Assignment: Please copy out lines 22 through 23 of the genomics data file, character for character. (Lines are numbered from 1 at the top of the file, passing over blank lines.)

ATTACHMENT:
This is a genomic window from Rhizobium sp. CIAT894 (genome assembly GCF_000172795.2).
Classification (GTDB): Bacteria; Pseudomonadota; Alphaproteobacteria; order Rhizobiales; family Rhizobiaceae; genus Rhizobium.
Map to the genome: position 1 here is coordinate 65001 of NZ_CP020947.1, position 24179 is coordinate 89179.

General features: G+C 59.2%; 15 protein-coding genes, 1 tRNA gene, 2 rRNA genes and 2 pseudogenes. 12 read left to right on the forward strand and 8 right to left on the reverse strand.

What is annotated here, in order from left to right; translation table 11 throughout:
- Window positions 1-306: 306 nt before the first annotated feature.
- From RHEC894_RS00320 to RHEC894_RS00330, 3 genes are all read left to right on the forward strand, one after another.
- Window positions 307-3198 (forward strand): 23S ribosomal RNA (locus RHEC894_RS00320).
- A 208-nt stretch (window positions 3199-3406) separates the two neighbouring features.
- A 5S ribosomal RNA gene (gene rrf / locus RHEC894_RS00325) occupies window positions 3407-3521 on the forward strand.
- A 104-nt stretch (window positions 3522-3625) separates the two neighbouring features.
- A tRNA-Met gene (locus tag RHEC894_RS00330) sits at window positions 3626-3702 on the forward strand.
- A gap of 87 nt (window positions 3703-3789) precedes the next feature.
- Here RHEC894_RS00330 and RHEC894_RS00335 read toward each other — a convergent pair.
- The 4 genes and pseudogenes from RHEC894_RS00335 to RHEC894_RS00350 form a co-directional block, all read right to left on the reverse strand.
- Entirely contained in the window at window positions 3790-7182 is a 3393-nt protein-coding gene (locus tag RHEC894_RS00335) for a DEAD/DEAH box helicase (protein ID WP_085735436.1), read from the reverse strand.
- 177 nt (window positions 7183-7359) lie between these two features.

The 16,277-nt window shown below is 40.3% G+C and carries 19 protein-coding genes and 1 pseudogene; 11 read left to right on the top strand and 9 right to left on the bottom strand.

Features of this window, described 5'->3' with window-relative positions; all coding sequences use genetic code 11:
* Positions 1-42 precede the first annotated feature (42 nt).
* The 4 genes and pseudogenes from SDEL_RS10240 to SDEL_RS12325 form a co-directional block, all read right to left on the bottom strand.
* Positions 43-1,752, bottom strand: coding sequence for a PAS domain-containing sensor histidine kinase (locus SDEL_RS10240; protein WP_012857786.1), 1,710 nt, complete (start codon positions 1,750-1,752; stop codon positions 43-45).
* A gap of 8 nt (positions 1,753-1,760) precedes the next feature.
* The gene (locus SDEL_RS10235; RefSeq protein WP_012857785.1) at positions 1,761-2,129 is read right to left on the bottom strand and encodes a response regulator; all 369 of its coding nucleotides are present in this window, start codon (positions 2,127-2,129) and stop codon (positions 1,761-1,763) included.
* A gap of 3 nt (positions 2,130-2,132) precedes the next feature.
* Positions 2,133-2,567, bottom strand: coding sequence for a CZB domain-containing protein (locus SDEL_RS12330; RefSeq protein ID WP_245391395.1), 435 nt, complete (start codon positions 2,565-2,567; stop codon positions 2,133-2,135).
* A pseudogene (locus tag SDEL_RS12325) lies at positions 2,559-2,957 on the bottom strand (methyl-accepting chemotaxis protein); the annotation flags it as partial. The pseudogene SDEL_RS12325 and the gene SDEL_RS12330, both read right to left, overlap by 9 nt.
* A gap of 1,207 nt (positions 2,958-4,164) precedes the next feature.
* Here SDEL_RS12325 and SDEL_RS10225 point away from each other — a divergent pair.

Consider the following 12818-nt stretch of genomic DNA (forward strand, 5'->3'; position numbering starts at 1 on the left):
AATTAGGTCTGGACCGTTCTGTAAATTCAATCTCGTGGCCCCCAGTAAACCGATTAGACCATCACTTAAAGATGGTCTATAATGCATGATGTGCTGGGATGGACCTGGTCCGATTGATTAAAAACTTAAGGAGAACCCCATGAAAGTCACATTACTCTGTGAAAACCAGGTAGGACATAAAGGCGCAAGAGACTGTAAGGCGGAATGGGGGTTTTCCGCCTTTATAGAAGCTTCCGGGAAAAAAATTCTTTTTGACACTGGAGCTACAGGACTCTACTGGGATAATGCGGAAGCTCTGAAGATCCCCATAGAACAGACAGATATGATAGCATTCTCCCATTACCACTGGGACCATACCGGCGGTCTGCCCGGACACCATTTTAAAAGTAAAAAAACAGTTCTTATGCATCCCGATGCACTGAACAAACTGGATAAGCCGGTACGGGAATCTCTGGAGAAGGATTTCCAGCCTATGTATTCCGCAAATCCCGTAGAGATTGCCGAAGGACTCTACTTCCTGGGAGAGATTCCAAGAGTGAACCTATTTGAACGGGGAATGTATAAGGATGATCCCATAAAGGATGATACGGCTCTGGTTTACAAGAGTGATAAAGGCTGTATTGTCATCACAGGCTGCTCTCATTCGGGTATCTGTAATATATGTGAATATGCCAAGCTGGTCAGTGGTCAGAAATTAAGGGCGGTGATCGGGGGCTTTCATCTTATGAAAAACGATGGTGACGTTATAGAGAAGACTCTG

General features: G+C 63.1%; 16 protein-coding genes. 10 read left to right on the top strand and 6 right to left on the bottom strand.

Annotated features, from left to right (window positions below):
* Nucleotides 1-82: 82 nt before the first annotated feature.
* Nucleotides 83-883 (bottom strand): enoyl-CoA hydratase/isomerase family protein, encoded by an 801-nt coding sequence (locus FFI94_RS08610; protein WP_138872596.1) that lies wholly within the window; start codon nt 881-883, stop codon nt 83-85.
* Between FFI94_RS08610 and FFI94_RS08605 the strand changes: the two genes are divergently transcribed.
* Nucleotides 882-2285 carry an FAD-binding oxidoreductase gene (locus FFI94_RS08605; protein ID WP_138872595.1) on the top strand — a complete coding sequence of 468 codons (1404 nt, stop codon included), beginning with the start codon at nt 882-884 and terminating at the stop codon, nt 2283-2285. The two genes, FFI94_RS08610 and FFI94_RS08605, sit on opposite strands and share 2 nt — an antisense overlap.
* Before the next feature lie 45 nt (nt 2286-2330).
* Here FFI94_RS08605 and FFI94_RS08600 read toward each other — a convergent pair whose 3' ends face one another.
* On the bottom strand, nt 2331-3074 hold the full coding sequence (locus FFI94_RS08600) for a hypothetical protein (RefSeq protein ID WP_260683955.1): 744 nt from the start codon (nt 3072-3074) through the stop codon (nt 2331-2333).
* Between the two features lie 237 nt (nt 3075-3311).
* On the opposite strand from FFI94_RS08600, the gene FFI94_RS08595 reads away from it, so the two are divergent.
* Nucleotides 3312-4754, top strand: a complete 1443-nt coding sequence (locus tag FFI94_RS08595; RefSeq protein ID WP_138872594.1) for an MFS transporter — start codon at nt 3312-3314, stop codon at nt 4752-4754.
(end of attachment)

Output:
* Positions 43-1,752, bottom strand: coding sequence for a PAS domain-containing sensor histidine kinase (locus SDEL_RS10240; protein WP_012857786.1), 1,710 nt, complete (start codon positions 1,750-1,752; stop codon positions 43-45).
* A gap of 8 nt (positions 1,753-1,760) precedes the next feature.